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Slow Play Weekly Feature: Golfing Legislation

By: Nick Bonfield | Fri 10 Feb 2012

In the fifth part of our weekly slow play feature, Golfshake speaks to Barry Rhodes, an expert on the rules of golf and author of the book ‘999 Questions on the Rules of Golf.’

Rhodes recently wrote an article on the rules and slow play for Golfshake, and I was keen to ask him further questions and take the exploration of the subject to another level.

The desire to find out more about legislation and slow play was born from Paul O’Neill – member of Westport Golf Club – and his failed proposal to implement ‘Ready to Play.’ Rhodes has been giving presentations and answering questions on the rules of golf for quite some time, and as such, was an ideal candidate to dissect the topic.

Legislative relevance

There are only two rules of golf that bear relevance to the issue of slow play.

The first rule, rule 6-3a, pertains to starting on time and associated penalties, so isn’t directly relevant. The second, however, rule 6-7 – Undue Delay – is extremely applicable. The rule states that:

The player must play without undue delay and in accordance with the pace of play guidelines that the Committee may establish. Between completion of the hole and playing from the next teeing ground, the player must not unduly delay play.”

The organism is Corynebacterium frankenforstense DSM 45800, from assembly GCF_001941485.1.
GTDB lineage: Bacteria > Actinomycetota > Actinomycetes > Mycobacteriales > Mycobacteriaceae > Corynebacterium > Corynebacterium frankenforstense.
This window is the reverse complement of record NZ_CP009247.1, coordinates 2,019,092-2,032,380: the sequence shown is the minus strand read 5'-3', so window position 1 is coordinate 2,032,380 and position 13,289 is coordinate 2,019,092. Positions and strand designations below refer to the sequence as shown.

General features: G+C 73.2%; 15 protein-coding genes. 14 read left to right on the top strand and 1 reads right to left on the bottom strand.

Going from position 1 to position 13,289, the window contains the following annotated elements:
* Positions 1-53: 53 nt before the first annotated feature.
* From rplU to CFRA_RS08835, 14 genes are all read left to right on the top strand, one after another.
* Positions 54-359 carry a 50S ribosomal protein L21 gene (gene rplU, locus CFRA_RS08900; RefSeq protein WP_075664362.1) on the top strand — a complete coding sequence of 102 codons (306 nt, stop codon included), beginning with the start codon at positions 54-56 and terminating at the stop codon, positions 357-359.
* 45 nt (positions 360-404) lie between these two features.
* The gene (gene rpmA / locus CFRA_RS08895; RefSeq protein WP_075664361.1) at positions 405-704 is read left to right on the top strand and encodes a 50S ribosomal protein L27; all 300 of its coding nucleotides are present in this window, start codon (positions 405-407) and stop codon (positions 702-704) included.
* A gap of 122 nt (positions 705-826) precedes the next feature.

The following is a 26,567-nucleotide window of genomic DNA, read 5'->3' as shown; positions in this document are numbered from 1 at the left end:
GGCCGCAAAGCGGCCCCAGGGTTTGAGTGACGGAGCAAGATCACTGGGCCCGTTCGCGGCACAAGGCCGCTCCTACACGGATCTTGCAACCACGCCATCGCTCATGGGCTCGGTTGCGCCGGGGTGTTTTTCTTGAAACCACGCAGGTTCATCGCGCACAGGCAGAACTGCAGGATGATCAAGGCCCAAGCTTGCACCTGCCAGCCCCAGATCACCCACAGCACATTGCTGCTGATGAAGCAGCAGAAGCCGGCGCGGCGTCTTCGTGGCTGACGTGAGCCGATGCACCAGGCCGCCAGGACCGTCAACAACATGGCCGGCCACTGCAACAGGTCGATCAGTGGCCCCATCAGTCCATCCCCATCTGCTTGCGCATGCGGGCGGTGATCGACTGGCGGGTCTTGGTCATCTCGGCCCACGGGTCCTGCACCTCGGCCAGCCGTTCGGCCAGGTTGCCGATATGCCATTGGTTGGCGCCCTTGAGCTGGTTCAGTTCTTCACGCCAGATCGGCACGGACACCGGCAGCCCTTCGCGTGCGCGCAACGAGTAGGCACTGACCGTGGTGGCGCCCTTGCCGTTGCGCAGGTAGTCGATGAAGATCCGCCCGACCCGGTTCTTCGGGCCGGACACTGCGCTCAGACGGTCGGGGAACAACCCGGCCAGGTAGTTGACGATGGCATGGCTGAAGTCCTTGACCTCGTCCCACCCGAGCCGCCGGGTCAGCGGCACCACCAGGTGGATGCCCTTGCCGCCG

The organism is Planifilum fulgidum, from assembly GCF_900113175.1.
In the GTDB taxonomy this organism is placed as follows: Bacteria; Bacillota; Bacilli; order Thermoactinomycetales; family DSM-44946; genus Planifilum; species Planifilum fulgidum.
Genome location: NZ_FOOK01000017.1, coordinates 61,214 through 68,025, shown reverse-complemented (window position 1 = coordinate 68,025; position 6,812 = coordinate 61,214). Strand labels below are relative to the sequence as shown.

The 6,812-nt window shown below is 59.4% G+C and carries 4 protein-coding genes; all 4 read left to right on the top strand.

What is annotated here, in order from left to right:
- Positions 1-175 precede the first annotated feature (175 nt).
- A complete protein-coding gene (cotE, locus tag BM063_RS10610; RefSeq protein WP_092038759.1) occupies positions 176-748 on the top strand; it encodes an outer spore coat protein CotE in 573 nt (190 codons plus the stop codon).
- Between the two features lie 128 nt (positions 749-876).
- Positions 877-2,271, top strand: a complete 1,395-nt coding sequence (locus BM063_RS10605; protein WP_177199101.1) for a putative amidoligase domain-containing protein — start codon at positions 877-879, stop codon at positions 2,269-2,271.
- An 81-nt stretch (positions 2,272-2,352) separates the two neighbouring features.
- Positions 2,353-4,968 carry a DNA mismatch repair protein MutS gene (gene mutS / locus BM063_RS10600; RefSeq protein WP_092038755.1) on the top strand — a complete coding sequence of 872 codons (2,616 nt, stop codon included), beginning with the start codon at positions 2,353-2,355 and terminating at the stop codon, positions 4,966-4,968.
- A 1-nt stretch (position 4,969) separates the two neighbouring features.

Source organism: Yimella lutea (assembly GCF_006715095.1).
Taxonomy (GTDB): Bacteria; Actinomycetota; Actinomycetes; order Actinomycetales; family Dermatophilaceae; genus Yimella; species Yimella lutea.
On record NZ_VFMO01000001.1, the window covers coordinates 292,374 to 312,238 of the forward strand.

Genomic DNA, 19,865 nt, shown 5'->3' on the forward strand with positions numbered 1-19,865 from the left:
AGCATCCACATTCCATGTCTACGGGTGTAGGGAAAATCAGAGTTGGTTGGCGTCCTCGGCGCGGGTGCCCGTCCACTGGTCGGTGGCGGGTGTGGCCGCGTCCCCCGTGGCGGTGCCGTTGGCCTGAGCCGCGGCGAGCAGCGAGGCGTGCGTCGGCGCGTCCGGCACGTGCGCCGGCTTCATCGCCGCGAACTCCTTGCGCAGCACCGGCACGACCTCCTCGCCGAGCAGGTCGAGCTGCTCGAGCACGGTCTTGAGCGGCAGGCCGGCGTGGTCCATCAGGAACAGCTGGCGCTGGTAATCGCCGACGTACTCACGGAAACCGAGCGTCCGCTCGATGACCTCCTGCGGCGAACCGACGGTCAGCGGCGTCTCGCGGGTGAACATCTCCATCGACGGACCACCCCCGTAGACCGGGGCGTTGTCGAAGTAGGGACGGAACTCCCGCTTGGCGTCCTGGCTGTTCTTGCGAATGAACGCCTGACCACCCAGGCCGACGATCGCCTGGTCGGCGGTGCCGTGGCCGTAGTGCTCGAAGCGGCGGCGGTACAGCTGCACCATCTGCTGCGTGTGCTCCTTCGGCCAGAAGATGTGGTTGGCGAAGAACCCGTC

As I read this, it wasn’t much of a surprise that we are having so many issues with slow play. In a parallel to legislation regarding the use of the belly putter, where the rules say the equipment must remain ‘traditional and customary’, it is wholly inadequate. I asked Barry why such vagaries were present, and what constitutes ‘undue’.

Apparantly, there are only two instances cited as examples in the Rules of Golf:

A player arrives at the green and discovers he has left his putter at the tee. He returns to the tee to retrieve the putter. If this delays play, is the player subject to a penalty? Yes.”

“If a player searches for a lost ball for ten minutes, is he subject to penalty under Rule 6-7 for undue delay? Yes.”


As Barry points out, the onus is on the respective Committee, as the “uniform Rules of Golf have to be equitable for players of all standards, on every course in the world, no matter what topographical or climatic conditions prevail.”

Be that as it may, it presents lack of definiteness, which in turn causes problems. Firstly, who exactly is going to call the penalty? Monitoring is a clear issue and, as such, the responsibility falls on playing partners. But how many of them will be aware of this ruling, and how many will be prepared to call a penalty and cause potential confrontation over a subjective use of the word ‘undue’?

Furthermore, say a quick golfer has left a club on the previous green, and only realises on the next fairway when he looks in his bag. Should he be penalised? He has adhered perfectly to etiquette throughout the round, done everything he can to combat slow play, yet could be liable for making a simple human error. It seems ridiculous, and really doesn’t address the route of the problem.

Failure to penalise

I went on the question Mr Rhodes on why people aren’t penalised for slow play at golf clubs. As I suspected, the issue comes down to impossibility of monitoring all players at all times.